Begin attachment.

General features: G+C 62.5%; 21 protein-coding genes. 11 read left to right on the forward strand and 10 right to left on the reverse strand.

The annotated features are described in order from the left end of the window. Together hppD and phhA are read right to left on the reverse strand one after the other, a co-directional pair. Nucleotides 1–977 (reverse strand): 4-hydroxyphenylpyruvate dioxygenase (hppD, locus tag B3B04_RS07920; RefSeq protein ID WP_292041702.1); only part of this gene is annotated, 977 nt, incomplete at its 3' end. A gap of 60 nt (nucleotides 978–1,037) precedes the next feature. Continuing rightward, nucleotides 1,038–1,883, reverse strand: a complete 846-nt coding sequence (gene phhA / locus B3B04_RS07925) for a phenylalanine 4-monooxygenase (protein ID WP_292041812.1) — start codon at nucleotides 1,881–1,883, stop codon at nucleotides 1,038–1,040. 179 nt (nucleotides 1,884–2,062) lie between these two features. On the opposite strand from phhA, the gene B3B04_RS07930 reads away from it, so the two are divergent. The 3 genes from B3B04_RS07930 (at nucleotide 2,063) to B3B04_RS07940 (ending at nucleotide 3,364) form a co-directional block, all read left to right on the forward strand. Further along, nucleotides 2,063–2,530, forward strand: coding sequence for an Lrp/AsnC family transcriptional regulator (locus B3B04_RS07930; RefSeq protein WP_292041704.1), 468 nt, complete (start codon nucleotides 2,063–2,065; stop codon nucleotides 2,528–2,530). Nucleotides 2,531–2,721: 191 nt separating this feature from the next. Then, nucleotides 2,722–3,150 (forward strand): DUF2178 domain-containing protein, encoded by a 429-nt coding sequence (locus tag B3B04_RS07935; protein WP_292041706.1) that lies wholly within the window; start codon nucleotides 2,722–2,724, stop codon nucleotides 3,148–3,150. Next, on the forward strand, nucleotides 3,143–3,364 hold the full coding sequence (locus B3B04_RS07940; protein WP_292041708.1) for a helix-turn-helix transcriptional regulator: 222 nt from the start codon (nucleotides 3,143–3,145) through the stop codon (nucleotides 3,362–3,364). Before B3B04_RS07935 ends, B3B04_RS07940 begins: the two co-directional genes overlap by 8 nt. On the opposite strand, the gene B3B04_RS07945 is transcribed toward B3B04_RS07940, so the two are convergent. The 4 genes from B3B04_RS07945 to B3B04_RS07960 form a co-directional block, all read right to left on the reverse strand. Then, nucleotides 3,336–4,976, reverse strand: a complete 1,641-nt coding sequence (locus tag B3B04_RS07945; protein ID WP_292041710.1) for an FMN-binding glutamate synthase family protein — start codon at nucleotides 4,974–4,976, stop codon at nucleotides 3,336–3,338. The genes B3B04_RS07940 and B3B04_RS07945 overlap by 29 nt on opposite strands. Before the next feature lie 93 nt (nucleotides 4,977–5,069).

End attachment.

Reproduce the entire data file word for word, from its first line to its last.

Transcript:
General features: G+C 62.5%; 21 protein-coding genes. 11 read left to right on the forward strand and 10 right to left on the reverse strand.

The annotated features are described in order from the left end of the window. Together hppD and phhA are read right to left on the reverse strand one after the other, a co-directional pair. Nucleotides 1–977 (reverse strand): 4-hydroxyphenylpyruvate dioxygenase (hppD, locus tag B3B04_RS07920; RefSeq protein ID WP_292041702.1); only part of this gene is annotated, 977 nt, incomplete at its 3' end. A gap of 60 nt (nucleotides 978–1,037) precedes the next feature. Continuing rightward, nucleotides 1,038–1,883, reverse strand: a complete 846-nt coding sequence (gene phhA / locus B3B04_RS07925) for a phenylalanine 4-monooxygenase (protein ID WP_292041812.1) — start codon at nucleotides 1,881–1,883, stop codon at nucleotides 1,038–1,040. 179 nt (nucleotides 1,884–2,062) lie between these two features. On the opposite strand from phhA, the gene B3B04_RS07930 reads away from it, so the two are divergent. The 3 genes from B3B04_RS07930 (at nucleotide 2,063) to B3B04_RS07940 (ending at nucleotide 3,364) form a co-directional block, all read left to right on the forward strand. Further along, nucleotides 2,063–2,530, forward strand: coding sequence for an Lrp/AsnC family transcriptional regulator (locus B3B04_RS07930; RefSeq protein WP_292041704.1), 468 nt, complete (start codon nucleotides 2,063–2,065; stop codon nucleotides 2,528–2,530). Nucleotides 2,531–2,721: 191 nt separating this feature from the next. Then, nucleotides 2,722–3,150 (forward strand): DUF2178 domain-containing protein, encoded by a 429-nt coding sequence (locus tag B3B04_RS07935; protein WP_292041706.1) that lies wholly within the window; start codon nucleotides 2,722–2,724, stop codon nucleotides 3,148–3,150. Next, on the forward strand, nucleotides 3,143–3,364 hold the full coding sequence (locus B3B04_RS07940; protein WP_292041708.1) for a helix-turn-helix transcriptional regulator: 222 nt from the start codon (nucleotides 3,143–3,145) through the stop codon (nucleotides 3,362–3,364). Before B3B04_RS07935 ends, B3B04_RS07940 begins: the two co-directional genes overlap by 8 nt. On the opposite strand, the gene B3B04_RS07945 is transcribed toward B3B04_RS07940, so the two are convergent. The 4 genes from B3B04_RS07945 to B3B04_RS07960 form a co-directional block, all read right to left on the reverse strand. Then, nucleotides 3,336–4,976, reverse strand: a complete 1,641-nt coding sequence (locus tag B3B04_RS07945; protein ID WP_292041710.1) for an FMN-binding glutamate synthase family protein — start codon at nucleotides 4,974–4,976, stop codon at nucleotides 3,336–3,338. The genes B3B04_RS07940 and B3B04_RS07945 overlap by 29 nt on opposite strands. Before the next feature lie 93 nt (nucleotides 4,977–5,069).